Who's Who - Sir James Alfred Ewing

Sir James Alfred Ewing Sir James Alfred Ewing (1855-1935) served as head of the Royal Navy's intelligence department 'Room 40' from 1914-17.

Ewing's career was varied.  Born in Dundee in 1855 the youngest of three sons, he studied for a degree in engineering at Edinburgh University before taking up a Professorship at the newly-established University of Tokyo in 1878, in Mechanical Engineering.

While in Tokyo Ewing undertook research into earthquakes - a topical subject given his location - and developed a new form of seismometer.  Also studying magnetism he gave the name to the phenomenon of hysteresis.

Returning to his homeland in 1883 he became Professor at Dundee until 1890 when he was appointed Professor of Mechanism and Applied Mechanics at Cambridge University.  He held the latter post until 1903.

It was during this period that Ewing published The Steam Engine and other Heat Engines.  In 1897 he took part in trials of an experimental vessel named Turbinia, during which she reached the remarkable speed of 35 knots.

1898 saw Ewing elected to a Professorial Fellowship at King's.  Five years later he left Cambridge to take on quite a different challenge: Director of Naval Education in Greenwich.  The appointment was not as incongruous as it appeared: Ewing instituted a series of critical naval reforms based around naval engineering training, an area of great importance in an increasingly technological profession.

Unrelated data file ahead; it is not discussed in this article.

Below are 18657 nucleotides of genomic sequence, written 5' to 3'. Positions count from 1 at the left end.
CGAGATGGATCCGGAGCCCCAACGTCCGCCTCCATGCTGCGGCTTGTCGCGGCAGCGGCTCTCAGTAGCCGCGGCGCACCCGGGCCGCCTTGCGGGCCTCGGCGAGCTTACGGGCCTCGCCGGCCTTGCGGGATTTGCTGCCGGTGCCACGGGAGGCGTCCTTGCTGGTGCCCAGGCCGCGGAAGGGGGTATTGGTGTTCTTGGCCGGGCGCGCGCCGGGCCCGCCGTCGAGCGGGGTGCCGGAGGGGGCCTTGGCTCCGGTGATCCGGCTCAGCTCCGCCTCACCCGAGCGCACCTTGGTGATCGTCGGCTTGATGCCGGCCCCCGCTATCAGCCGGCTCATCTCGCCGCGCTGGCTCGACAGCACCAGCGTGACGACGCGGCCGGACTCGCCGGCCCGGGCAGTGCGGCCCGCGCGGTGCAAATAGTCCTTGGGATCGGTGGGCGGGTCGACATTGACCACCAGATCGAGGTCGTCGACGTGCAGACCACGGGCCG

Although Ewing remained Director of Naval Education until 1916 he accepted a further appointment in 1914.  With the outbreak of war he agreed to become head of what came to be known as 'Room 40' (named after his Admiralty room number), where he subsequently worked closely with William Hall.  Room 40 was responsible for (predominantly) the decryption of intercepted German naval messages.

Early in the war the German Navy's Magdeburg codebook, which detailed its operating ciphers and codes, had been captured early in the war and Ewing's cryptographers used it against all intercepted transmissions of the German fleets.  Thus the Royal Navy knew the position of every German ship for almost the entire duration of the war.

However Room 40's crowning achievement came in deciphering the Zimmermann Telegram in 1917 (which suggested a German plot to assist Mexico is annexing U.S. territory).  The latter helped to bring the U.S. into the war on the side against the Central Powers.

In May 1916 Ewing accepted an invitation to become Vice-Chancellor of Edinburgh University, in the course of which he instituted an extensive series of effective reforms.  In consequence of his Edinburgh appointment Ewing resigned from Room 40 the following year.  William Hall inherited his mantle.

Hall's role at Room 40 was referred to widely in the popular press of the time.  He was variously described as 'Eavesdropper Ewing', 'The Cipher King' and 'The U-boat Trapper'.  His son published a memoir in 1939, The Man of Room 40: The Life of Sir Alfred Ewing.

Knighted in 1911, Sir James Alfred Ewing - who retired from Edinburgh University in 1929 - died in 1935.

A "Dixie" (from the Hindi degci) was an army cooking pot.

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